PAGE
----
The Holy Trinity Cathedral Organ
The organ was a gift of the Sir John Logan Campbell Trust. It is situated above the Patteson Entrance in the South Transept, with the console on the bridge between the Chancel and Nave. It was built in 1968 by Harrison and Harrison of Durham, England.
The organ has 64 speaking stops spread over three manuals and pedals. The 4,309 pipes range from the full-length 32-foot Contra Salicional (visible at the front), it is the only example of this tapered stop in the world. The copper Fanfare Trumpet is displayed "en chamade" at the front of the case.
One particular feature on the organ is that the Pedal reeds are enclosed in their own swell-box, a luxury found on very few instruments, but very useful in an accompaniment role.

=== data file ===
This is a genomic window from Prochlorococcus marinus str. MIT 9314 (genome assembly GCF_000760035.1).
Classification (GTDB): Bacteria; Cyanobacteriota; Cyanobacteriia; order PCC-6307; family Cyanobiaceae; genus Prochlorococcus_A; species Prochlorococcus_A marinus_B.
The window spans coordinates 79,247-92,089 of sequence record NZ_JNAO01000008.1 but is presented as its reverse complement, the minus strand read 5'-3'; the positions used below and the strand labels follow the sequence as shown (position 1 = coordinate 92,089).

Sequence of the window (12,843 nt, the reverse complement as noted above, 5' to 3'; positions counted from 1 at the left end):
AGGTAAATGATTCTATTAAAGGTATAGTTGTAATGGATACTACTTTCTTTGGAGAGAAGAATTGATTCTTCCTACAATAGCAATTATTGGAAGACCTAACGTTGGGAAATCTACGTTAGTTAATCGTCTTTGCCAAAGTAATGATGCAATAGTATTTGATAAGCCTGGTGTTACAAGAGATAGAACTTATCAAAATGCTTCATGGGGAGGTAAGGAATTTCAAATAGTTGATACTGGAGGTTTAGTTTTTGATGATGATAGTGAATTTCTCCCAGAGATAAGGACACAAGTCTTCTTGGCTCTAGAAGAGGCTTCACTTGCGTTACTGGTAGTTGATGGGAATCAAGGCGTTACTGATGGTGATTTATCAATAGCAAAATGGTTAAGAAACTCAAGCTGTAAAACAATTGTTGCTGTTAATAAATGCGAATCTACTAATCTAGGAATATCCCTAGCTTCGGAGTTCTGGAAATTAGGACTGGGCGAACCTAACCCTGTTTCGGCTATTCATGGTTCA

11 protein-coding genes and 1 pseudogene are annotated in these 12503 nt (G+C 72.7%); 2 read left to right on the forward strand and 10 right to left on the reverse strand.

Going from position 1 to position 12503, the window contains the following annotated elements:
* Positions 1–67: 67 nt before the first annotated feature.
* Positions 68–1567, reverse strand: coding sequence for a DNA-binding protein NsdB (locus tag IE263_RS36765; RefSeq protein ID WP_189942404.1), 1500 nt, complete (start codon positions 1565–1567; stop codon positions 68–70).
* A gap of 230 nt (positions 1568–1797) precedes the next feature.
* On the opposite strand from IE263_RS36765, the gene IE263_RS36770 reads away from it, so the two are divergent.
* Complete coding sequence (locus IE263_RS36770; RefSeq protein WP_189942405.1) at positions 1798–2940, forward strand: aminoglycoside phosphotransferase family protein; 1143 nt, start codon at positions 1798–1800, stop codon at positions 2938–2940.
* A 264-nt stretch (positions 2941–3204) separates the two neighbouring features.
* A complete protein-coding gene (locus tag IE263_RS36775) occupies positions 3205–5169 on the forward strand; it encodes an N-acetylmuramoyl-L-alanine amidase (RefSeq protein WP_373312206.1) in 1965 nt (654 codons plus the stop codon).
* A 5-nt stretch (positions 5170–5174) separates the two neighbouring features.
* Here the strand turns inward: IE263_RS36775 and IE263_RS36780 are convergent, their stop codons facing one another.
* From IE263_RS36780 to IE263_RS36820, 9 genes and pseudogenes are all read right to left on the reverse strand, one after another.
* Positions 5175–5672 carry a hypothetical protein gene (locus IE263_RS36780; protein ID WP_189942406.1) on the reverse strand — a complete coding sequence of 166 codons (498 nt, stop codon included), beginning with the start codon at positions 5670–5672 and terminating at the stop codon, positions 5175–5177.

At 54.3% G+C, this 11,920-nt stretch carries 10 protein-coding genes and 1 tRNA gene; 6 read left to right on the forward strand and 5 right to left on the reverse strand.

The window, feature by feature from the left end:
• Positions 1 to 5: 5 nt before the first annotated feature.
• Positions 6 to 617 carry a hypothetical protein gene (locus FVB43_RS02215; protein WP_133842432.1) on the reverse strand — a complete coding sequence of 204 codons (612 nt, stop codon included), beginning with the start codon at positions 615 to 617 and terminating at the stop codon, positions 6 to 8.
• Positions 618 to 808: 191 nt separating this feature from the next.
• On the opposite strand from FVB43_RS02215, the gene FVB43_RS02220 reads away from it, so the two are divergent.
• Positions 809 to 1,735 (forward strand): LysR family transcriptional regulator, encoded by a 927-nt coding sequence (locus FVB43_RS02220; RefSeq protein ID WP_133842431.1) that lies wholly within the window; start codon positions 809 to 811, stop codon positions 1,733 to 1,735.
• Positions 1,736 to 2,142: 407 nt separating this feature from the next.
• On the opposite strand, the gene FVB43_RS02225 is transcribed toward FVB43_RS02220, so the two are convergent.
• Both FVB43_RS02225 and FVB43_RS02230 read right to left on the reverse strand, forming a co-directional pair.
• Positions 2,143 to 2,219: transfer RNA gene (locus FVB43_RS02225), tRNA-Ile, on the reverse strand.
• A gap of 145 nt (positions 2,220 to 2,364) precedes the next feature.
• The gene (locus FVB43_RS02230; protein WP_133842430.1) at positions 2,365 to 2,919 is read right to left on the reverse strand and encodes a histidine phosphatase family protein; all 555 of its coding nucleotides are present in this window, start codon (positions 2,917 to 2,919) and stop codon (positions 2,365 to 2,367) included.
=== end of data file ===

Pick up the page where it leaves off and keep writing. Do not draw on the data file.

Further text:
Organ enthusiasts may follow this link for technical specifications. The organ is maintained by the New Zealand Organ Manufactory, based in Oamaru.
St Mary's Organ
The present organ in St Mary's in Holy Trinity was built in 1909 by George Croft of Auckland. In 1985, Croft's rebuilt the organ with electric action and carried out tonal modifications. In 2010 we were able to source pipework made by the same pipemaker and replaced the 1980s alterations with stops more in keeping with the original sound of the organ. These alterations have given the organ a more cohesive colour.